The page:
Movies from my childhood: Not as awesome as I remember…

More often than not on Friday evenings my family has a movie night at home. My kids are 15 and 11 and we are finally at the point where we can regularly watch films that are rated PG rather than G. This has been pretty neat and recently we’ve been introducing our kids to several films that my husband and I really enjoyed from our own childhoods.

The first one up was The Last Unicorn. That movie really made the rounds at birthday parties in 1982/1983 and I saw it a lot as a kid. My family wasn’t particularly impressed and watching it recently made me aware that there are many themes in the movie that aren’t really kid friendly. I remember being terrified of the Red Bull (no, not the energy drink) when I watched it as a kid.

Our next film was Labyrinth starring David Bowie, Jennifer Connelly, and a bunch of awesome muppets. It’s full of catchy musical numbers (Dance Magic anyone?) and the Bog of Eternal Stench. My kids enjoyed it, especially my daughter.

Recently we watched the entire Back to the Future series (1985-1990) which gets worse as you go along. The first film has a really clever premise and we all really enjoyed it. I seem to recall that numbers II and III were filmed back to back which was pretty revolutionary at the time, but is more common today for large productions like Lord of the Rings and Marvel movies.

After that we watched The Dark Crystal (1982). It has a somewhat complicated plot and my daughter was thoroughly confused by the ending of the film.

Our most recent selection was Bill and Ted’s Excellent Adventure (1989) . This film does not hold up well over time. It’s funny to see Keanu Reeves actually emoting in a film and I found myself wondering whatever happened to Alex Winter. The fashion choices in this film are epic.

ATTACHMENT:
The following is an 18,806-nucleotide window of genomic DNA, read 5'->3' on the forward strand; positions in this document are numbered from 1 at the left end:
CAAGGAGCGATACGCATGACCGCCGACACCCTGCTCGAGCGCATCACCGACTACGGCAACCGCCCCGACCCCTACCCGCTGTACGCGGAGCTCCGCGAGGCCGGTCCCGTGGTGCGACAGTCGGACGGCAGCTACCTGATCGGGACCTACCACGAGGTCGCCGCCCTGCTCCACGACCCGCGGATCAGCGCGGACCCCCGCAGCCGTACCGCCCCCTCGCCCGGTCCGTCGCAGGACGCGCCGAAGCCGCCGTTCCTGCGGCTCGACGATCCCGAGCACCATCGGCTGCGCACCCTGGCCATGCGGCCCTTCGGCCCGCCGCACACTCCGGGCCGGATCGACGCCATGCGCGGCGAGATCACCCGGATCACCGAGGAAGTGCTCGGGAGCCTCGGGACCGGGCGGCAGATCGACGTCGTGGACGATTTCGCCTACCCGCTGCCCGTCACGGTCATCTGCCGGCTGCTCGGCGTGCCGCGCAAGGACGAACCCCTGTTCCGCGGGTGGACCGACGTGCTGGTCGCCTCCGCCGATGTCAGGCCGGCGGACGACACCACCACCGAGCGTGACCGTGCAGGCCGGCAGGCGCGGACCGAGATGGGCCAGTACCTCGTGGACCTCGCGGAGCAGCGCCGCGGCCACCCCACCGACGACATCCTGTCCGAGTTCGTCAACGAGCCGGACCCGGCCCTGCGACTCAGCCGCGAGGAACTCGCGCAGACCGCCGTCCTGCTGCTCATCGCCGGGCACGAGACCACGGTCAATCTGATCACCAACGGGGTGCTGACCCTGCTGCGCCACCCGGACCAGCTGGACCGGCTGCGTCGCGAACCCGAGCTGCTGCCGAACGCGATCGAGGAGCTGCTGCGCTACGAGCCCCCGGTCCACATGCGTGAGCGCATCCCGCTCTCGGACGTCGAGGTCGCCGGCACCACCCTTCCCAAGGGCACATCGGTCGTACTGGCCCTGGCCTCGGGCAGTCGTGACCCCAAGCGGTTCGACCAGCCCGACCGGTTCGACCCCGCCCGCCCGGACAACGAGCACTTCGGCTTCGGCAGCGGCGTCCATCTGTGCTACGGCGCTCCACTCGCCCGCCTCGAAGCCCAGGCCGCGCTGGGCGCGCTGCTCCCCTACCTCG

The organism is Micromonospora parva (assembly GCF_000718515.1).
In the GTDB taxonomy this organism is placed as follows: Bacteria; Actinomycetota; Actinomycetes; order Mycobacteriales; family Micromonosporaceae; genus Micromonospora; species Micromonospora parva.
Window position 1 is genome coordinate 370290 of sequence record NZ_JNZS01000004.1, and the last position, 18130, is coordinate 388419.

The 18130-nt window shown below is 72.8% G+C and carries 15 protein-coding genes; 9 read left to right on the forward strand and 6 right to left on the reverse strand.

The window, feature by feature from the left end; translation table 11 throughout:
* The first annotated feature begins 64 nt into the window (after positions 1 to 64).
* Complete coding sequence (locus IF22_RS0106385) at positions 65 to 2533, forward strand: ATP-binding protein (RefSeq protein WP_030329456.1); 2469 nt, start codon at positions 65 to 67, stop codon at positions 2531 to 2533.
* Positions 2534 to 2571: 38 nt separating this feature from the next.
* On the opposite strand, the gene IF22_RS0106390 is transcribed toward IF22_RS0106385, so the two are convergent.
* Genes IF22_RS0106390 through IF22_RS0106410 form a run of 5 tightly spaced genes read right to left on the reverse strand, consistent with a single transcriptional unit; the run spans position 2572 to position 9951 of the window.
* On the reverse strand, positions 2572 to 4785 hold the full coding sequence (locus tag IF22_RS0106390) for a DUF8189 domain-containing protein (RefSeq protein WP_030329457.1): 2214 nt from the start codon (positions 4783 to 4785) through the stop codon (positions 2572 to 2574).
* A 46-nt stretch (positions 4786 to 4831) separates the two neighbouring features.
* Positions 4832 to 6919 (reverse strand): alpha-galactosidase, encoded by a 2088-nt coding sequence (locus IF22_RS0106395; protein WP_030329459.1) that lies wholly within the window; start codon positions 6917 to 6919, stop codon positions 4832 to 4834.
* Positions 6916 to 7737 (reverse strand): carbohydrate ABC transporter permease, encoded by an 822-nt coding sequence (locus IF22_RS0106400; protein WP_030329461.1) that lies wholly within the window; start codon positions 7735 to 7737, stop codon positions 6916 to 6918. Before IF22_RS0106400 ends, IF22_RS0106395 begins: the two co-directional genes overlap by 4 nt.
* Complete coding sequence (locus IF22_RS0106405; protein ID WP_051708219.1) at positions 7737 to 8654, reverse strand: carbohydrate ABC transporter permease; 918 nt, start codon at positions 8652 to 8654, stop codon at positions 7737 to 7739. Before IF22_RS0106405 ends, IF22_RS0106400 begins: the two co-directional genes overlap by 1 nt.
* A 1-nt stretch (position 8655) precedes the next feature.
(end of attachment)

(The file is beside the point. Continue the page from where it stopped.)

A few things have happened while we’ve watched these films. The first is the recognition that we have come a long way as a society in terms of social justice since the 1980’s. Some of what is in these films is hard to watch and literally had me cringing in my seat at times. Many of the above films are products of their times and feature harmful racial stereotypes, homophobia, sexism, etc. Rather than attempting to “protect” our kids by pre-screening these films, we’ve been watching them together and having conversations about disturbing and disappointing content as it comes up. My son in particular has been really appalled by some of the scenes in these films (especially a horribly homophobic one in Bill and Ted’s Excellent Adventure).

I’m almost scared to watch The Breakfast Club and Pretty in Pink…

 

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